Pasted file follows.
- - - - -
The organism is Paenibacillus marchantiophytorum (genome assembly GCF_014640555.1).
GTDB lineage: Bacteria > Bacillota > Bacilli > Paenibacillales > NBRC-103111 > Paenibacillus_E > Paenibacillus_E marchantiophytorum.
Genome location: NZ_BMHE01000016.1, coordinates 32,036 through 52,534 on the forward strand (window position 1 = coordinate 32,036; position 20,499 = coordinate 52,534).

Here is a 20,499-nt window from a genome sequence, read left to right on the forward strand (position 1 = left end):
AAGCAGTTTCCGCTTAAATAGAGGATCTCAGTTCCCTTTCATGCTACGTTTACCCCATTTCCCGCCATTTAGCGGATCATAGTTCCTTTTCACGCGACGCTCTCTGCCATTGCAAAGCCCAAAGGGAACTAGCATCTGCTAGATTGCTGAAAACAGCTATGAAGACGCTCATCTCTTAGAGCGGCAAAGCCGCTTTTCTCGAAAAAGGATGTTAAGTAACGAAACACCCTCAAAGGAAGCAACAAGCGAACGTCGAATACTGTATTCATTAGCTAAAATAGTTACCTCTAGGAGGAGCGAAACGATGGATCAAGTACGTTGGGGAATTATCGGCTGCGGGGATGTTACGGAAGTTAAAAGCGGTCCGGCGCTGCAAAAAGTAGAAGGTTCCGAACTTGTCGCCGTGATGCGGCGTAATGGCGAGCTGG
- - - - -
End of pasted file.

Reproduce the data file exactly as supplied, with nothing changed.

The organism is Paenibacillus marchantiophytorum (genome assembly GCF_014640555.1).
GTDB lineage: Bacteria > Bacillota > Bacilli > Paenibacillales > NBRC-103111 > Paenibacillus_E > Paenibacillus_E marchantiophytorum.
Genome location: NZ_BMHE01000016.1, coordinates 32,036 through 52,534 on the forward strand (window position 1 = coordinate 32,036; position 20,499 = coordinate 52,534).

Here is a 20,499-nt window from a genome sequence, read left to right on the forward strand (position 1 = left end):
AAGCAGTTTCCGCTTAAATAGAGGATCTCAGTTCCCTTTCATGCTACGTTTACCCCATTTCCCGCCATTTAGCGGATCATAGTTCCTTTTCACGCGACGCTCTCTGCCATTGCAAAGCCCAAAGGGAACTAGCATCTGCTAGATTGCTGAAAACAGCTATGAAGACGCTCATCTCTTAGAGCGGCAAAGCCGCTTTTCTCGAAAAAGGATGTTAAGTAACGAAACACCCTCAAAGGAAGCAACAAGCGAACGTCGAATACTGTATTCATTAGCTAAAATAGTTACCTCTAGGAGGAGCGAAACGATGGATCAAGTACGTTGGGGAATTATCGGCTGCGGGGATGTTACGGAAGTTAAAAGCGGTCCGGCGCTGCAAAAAGTAGAAGGTTCCGAACTTGTCGCCGTGATGCGGCGTAATGGCGAGCTGG